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JAK Inhibitors For Alopecia: Efficacy & Safety

Knox Beasley, MD

Reviewed by Knox Beasley, MD

Written by Rachel Sacks

Published 03/16/2023

Updated 05/08/2024

The first JAK inhibitor for alopecia has been approved by the FDA (U.S. Food and Drug Administration), and it looks like an effective option for treating certain types of hair loss, such as alopecia areata. If you have questions about JAK inhibitor alopecia and how it might fit into your hair loss prevention routine, we’ve got you covered.

Below, we’ll discuss JAK inhibitors, including how these new medications work for hair loss — from moderate to severe alopecia areata — and how they compare to conventional hair loss treatments like finasteride and minoxidil.

A JAK inhibitor (short for janus kinase inhibitor) is a relatively new treatment. It works through a complicated process that reduces the immune system’s ability to target certain areas of the body and cause autoimmune disease symptoms.

There are numerous JAK inhibitors on the market, some of which are used to treat patients with rheumatoid arthritis. These include tofacitinib (sold under the brand name Xeljanz®), baricitinib (the active ingredient in Olumiant®) and upadacitinib (Rinvoq®).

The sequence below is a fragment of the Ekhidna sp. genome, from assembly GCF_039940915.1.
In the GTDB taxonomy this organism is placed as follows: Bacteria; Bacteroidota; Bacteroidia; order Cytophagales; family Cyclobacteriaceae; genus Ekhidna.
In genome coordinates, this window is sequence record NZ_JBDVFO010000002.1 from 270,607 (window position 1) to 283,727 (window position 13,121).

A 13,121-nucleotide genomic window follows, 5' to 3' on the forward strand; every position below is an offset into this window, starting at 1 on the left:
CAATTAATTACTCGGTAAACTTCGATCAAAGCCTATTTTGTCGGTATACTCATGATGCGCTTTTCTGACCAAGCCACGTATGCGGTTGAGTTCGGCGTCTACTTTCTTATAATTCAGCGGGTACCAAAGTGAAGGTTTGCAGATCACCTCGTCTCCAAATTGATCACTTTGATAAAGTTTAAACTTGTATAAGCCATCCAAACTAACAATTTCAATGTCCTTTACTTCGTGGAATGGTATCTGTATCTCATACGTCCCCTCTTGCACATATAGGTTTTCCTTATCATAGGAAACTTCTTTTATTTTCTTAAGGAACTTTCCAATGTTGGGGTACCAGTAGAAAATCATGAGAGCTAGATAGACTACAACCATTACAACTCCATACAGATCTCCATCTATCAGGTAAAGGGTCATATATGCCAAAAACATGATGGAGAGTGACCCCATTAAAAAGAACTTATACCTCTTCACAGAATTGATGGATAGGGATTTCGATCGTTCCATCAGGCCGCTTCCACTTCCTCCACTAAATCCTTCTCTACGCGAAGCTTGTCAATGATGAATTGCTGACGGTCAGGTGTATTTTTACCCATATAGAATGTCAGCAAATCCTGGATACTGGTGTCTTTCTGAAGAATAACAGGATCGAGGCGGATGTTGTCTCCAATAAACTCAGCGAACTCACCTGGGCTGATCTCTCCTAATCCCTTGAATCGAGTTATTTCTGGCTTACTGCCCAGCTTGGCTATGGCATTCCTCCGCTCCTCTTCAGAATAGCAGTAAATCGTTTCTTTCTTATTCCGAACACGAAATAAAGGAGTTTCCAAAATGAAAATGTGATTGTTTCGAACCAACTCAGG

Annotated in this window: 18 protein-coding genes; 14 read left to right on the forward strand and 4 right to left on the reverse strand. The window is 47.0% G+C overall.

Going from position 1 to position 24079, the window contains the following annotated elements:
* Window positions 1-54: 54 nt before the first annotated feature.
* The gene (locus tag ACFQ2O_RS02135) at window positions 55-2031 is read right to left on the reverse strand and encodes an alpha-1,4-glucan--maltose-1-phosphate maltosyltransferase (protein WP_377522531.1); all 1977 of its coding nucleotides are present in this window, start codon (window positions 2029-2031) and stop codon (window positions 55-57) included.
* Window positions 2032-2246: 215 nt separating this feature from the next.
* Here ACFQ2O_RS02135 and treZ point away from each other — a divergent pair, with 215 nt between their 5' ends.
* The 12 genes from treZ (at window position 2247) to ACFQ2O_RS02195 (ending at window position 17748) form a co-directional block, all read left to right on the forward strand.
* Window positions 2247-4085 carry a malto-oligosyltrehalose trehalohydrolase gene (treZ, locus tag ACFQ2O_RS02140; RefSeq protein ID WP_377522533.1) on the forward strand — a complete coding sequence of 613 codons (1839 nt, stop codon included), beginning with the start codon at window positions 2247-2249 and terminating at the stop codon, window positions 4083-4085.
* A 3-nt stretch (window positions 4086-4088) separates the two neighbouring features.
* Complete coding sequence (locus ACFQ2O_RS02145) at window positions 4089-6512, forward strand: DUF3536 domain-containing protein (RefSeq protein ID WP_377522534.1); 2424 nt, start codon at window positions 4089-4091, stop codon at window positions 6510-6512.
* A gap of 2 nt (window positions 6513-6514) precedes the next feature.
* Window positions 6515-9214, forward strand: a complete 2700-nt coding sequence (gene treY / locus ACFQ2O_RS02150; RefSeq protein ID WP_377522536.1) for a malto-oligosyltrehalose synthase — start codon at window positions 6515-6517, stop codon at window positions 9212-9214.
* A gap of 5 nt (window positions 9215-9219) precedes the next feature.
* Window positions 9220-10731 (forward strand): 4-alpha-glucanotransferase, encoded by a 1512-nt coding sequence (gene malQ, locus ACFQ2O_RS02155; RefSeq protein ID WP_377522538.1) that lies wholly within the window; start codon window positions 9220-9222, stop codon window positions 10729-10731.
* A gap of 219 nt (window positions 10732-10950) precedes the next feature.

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Alopecia areata is an autoimmune disease. Sometimes called AA, it happens when the immune system targets, attacks and damages hair follicles, causing hair to shed.

Unlike male pattern baldness (androgenetic alopecia) — which can be measured using a severity of alopecia tool called the Norwood scale — alopecia areata generally causes hair to fall out in small patches about the size of a quarter.

But alopecia areata can vary in severity. While many will experience small patches of hair loss limited to the scalp, others might face complete loss of facial and body hairs — a disease referred to as alopecia universalis or alopecia totalis.

Recently, baricitinib (Olumiant) was approved by the FDA for the treatment of AA in adults with severe alopecia areata. This particular JAK inhibitor alopecia is the first of its type approved to treat this form of hair loss not just on the scalp but throughout the entire body. It blocks the janus kinase subtypes JAK1 and JAK2.

In a series of randomized, double-blind, placebo-controlled trials, people with alopecia areata experienced improvements in hair regrowth with baricitinib compared to a placebo.

The research also found that 4 milligrams (mg) of baricitinib — the highest dose used in the studies — led to more improvement in human hair follicle regrowth than the lower 2-milligram dose.